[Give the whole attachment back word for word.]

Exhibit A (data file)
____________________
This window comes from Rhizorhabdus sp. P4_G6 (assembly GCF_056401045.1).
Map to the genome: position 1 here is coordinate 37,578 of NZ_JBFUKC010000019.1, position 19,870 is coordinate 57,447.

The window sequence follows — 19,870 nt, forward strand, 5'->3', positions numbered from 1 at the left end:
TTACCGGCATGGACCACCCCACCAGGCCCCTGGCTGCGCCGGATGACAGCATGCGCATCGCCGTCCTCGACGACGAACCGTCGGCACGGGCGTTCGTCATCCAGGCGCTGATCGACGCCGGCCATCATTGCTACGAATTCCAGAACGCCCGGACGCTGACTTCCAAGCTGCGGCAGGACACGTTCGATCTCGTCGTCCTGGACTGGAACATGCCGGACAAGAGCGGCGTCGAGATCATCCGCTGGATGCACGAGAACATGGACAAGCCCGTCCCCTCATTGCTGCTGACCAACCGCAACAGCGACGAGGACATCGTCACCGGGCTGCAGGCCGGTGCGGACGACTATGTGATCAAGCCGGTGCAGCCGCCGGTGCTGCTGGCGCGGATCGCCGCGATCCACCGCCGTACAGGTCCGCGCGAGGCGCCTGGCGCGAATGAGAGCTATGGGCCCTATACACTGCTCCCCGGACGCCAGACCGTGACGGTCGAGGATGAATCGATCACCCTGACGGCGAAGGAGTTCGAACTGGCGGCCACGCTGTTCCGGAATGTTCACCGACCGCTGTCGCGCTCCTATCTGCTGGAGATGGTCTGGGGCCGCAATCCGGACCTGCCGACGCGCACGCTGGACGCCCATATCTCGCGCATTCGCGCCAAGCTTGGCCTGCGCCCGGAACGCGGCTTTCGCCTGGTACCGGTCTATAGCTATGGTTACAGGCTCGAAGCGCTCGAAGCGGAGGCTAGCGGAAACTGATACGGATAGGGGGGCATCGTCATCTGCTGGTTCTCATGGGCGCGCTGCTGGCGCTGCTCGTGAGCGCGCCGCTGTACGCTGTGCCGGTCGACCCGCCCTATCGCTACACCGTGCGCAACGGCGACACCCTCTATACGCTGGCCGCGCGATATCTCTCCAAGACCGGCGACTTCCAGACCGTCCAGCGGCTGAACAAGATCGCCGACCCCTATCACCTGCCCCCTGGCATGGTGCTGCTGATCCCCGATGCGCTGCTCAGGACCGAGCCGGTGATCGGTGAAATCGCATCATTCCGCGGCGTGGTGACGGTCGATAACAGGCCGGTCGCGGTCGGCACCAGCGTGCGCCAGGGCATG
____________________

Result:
This window comes from Rhizorhabdus sp. P4_G6 (assembly GCF_056401045.1).
Map to the genome: position 1 here is coordinate 37,578 of NZ_JBFUKC010000019.1, position 19,870 is coordinate 57,447.

The window sequence follows — 19,870 nt, forward strand, 5'->3', positions numbered from 1 at the left end:
TTACCGGCATGGACCACCCCACCAGGCCCCTGGCTGCGCCGGATGACAGCATGCGCATCGCCGTCCTCGACGACGAACCGTCGGCACGGGCGTTCGTCATCCAGGCGCTGATCGACGCCGGCCATCATTGCTACGAATTCCAGAACGCCCGGACGCTGACTTCCAAGCTGCGGCAGGACACGTTCGATCTCGTCGTCCTGGACTGGAACATGCCGGACAAGAGCGGCGTCGAGATCATCCGCTGGATGCACGAGAACATGGACAAGCCCGTCCCCTCATTGCTGCTGACCAACCGCAACAGCGACGAGGACATCGTCACCGGGCTGCAGGCCGGTGCGGACGACTATGTGATCAAGCCGGTGCAGCCGCCGGTGCTGCTGGCGCGGATCGCCGCGATCCACCGCCGTACAGGTCCGCGCGAGGCGCCTGGCGCGAATGAGAGCTATGGGCCCTATACACTGCTCCCCGGACGCCAGACCGTGACGGTCGAGGATGAATCGATCACCCTGACGGCGAAGGAGTTCGAACTGGCGGCCACGCTGTTCCGGAATGTTCACCGACCGCTGTCGCGCTCCTATCTGCTGGAGATGGTCTGGGGCCGCAATCCGGACCTGCCGACGCGCACGCTGGACGCCCATATCTCGCGCATTCGCGCCAAGCTTGGCCTGCGCCCGGAACGCGGCTTTCGCCTGGTACCGGTCTATAGCTATGGTTACAGGCTCGAAGCGCTCGAAGCGGAGGCTAGCGGAAACTGATACGGATAGGGGGGCATCGTCATCTGCTGGTTCTCATGGGCGCGCTGCTGGCGCTGCTCGTGAGCGCGCCGCTGTACGCTGTGCCGGTCGACCCGCCCTATCGCTACACCGTGCGCAACGGCGACACCCTCTATACGCTGGCCGCGCGATATCTCTCCAAGACCGGCGACTTCCAGACCGTCCAGCGGCTGAACAAGATCGCCGACCCCTATCACCTGCCCCCTGGCATGGTGCTGCTGATCCCCGATGCGCTGCTCAGGACCGAGCCGGTGATCGGTGAAATCGCATCATTCCGCGGCGTGGTGACGGTCGATAACAGGCCGGTCGCGGTCGGCACCAGCGTGCGCCAGGGCATG